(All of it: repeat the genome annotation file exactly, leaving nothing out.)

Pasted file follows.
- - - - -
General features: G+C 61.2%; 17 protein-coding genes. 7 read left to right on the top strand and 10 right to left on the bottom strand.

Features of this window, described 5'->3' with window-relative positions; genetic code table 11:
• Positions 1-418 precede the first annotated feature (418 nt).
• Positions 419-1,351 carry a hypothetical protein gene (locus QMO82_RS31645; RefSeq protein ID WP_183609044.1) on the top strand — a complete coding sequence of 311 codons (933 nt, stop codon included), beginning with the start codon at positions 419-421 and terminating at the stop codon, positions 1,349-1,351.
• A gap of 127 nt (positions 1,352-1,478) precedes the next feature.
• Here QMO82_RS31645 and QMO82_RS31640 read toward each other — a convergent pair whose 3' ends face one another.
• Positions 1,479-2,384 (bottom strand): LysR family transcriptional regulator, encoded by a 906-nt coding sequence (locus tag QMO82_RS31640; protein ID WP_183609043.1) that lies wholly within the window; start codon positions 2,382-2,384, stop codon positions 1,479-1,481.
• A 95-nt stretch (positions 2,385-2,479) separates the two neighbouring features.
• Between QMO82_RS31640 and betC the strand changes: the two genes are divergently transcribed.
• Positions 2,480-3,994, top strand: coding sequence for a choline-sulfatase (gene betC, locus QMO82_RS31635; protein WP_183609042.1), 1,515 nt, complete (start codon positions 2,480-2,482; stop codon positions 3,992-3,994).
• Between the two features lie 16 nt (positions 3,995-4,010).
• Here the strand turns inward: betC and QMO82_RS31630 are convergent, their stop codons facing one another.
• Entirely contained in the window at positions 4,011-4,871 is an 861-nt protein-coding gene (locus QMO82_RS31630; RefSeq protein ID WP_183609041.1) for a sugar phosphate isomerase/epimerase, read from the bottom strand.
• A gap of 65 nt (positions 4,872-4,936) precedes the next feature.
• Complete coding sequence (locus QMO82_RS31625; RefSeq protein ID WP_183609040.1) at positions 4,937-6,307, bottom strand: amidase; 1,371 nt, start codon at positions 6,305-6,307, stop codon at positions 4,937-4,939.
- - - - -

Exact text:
General features: G+C 61.2%; 17 protein-coding genes. 7 read left to right on the top strand and 10 right to left on the bottom strand.

Features of this window, described 5'->3' with window-relative positions; genetic code table 11:
• Positions 1-418 precede the first annotated feature (418 nt).
• Positions 419-1,351 carry a hypothetical protein gene (locus QMO82_RS31645; RefSeq protein ID WP_183609044.1) on the top strand — a complete coding sequence of 311 codons (933 nt, stop codon included), beginning with the start codon at positions 419-421 and terminating at the stop codon, positions 1,349-1,351.
• A gap of 127 nt (positions 1,352-1,478) precedes the next feature.
• Here QMO82_RS31645 and QMO82_RS31640 read toward each other — a convergent pair whose 3' ends face one another.
• Positions 1,479-2,384 (bottom strand): LysR family transcriptional regulator, encoded by a 906-nt coding sequence (locus tag QMO82_RS31640; protein ID WP_183609043.1) that lies wholly within the window; start codon positions 2,382-2,384, stop codon positions 1,479-1,481.
• A 95-nt stretch (positions 2,385-2,479) separates the two neighbouring features.
• Between QMO82_RS31640 and betC the strand changes: the two genes are divergently transcribed.
• Positions 2,480-3,994, top strand: coding sequence for a choline-sulfatase (gene betC, locus QMO82_RS31635; protein WP_183609042.1), 1,515 nt, complete (start codon positions 2,480-2,482; stop codon positions 3,992-3,994).
• Between the two features lie 16 nt (positions 3,995-4,010).
• Here the strand turns inward: betC and QMO82_RS31630 are convergent, their stop codons facing one another.
• Entirely contained in the window at positions 4,011-4,871 is an 861-nt protein-coding gene (locus QMO82_RS31630; RefSeq protein ID WP_183609041.1) for a sugar phosphate isomerase/epimerase, read from the bottom strand.
• A gap of 65 nt (positions 4,872-4,936) precedes the next feature.
• Complete coding sequence (locus QMO82_RS31625; RefSeq protein ID WP_183609040.1) at positions 4,937-6,307, bottom strand: amidase; 1,371 nt, start codon at positions 6,305-6,307, stop codon at positions 4,937-4,939.